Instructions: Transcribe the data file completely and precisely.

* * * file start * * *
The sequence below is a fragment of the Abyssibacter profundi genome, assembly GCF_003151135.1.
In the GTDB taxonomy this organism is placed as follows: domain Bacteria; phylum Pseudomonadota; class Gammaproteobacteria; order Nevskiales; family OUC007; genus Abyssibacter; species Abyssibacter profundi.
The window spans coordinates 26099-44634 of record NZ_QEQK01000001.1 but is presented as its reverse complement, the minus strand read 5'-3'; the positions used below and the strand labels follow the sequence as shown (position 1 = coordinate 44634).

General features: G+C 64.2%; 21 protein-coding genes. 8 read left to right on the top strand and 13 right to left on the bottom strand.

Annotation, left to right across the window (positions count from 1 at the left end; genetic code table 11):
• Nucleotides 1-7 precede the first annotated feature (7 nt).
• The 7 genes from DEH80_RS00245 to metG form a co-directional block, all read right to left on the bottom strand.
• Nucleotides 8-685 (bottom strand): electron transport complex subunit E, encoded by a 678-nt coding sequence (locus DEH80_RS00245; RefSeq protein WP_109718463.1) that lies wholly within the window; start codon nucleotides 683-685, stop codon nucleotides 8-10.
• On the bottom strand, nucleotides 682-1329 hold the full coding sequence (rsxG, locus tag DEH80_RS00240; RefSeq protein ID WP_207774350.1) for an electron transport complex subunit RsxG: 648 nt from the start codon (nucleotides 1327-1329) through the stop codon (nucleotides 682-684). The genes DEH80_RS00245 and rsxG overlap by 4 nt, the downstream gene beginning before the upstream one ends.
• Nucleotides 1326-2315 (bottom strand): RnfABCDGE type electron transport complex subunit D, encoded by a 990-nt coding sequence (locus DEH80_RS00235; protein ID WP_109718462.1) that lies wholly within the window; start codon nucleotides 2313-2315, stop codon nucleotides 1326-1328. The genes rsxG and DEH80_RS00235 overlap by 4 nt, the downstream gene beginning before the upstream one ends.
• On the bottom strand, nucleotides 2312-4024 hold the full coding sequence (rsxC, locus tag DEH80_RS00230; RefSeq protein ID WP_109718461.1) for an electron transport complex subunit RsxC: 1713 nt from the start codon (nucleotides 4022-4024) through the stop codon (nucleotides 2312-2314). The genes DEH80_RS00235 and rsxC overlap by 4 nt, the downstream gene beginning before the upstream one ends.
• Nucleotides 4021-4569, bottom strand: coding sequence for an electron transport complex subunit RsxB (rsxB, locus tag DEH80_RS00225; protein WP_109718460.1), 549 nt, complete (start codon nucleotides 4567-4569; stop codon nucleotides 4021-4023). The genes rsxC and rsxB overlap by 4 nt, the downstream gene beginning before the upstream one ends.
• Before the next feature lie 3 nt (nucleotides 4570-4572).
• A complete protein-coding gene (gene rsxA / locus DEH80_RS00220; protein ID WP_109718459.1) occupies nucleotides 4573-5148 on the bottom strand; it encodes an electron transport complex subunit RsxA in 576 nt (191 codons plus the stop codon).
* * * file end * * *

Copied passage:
The sequence below is a fragment of the Abyssibacter profundi genome, assembly GCF_003151135.1.
In the GTDB taxonomy this organism is placed as follows: domain Bacteria; phylum Pseudomonadota; class Gammaproteobacteria; order Nevskiales; family OUC007; genus Abyssibacter; species Abyssibacter profundi.
The window spans coordinates 26099-44634 of record NZ_QEQK01000001.1 but is presented as its reverse complement, the minus strand read 5'-3'; the positions used below and the strand labels follow the sequence as shown (position 1 = coordinate 44634).

General features: G+C 64.2%; 21 protein-coding genes. 8 read left to right on the top strand and 13 right to left on the bottom strand.

Annotation, left to right across the window (positions count from 1 at the left end; genetic code table 11):
• Nucleotides 1-7 precede the first annotated feature (7 nt).
• The 7 genes from DEH80_RS00245 to metG form a co-directional block, all read right to left on the bottom strand.
• Nucleotides 8-685 (bottom strand): electron transport complex subunit E, encoded by a 678-nt coding sequence (locus DEH80_RS00245; RefSeq protein WP_109718463.1) that lies wholly within the window; start codon nucleotides 683-685, stop codon nucleotides 8-10.
• On the bottom strand, nucleotides 682-1329 hold the full coding sequence (rsxG, locus tag DEH80_RS00240; RefSeq protein ID WP_207774350.1) for an electron transport complex subunit RsxG: 648 nt from the start codon (nucleotides 1327-1329) through the stop codon (nucleotides 682-684). The genes DEH80_RS00245 and rsxG overlap by 4 nt, the downstream gene beginning before the upstream one ends.
• Nucleotides 1326-2315 (bottom strand): RnfABCDGE type electron transport complex subunit D, encoded by a 990-nt coding sequence (locus DEH80_RS00235; protein ID WP_109718462.1) that lies wholly within the window; start codon nucleotides 2313-2315, stop codon nucleotides 1326-1328. The genes rsxG and DEH80_RS00235 overlap by 4 nt, the downstream gene beginning before the upstream one ends.
• On the bottom strand, nucleotides 2312-4024 hold the full coding sequence (rsxC, locus tag DEH80_RS00230; RefSeq protein ID WP_109718461.1) for an electron transport complex subunit RsxC: 1713 nt from the start codon (nucleotides 4022-4024) through the stop codon (nucleotides 2312-2314). The genes DEH80_RS00235 and rsxC overlap by 4 nt, the downstream gene beginning before the upstream one ends.
• Nucleotides 4021-4569, bottom strand: coding sequence for an electron transport complex subunit RsxB (rsxB, locus tag DEH80_RS00225; protein WP_109718460.1), 549 nt, complete (start codon nucleotides 4567-4569; stop codon nucleotides 4021-4023). The genes rsxC and rsxB overlap by 4 nt, the downstream gene beginning before the upstream one ends.
• Before the next feature lie 3 nt (nucleotides 4570-4572).
• A complete protein-coding gene (gene rsxA / locus DEH80_RS00220; protein ID WP_109718459.1) occupies nucleotides 4573-5148 on the bottom strand; it encodes an electron transport complex subunit RsxA in 576 nt (191 codons plus the stop codon).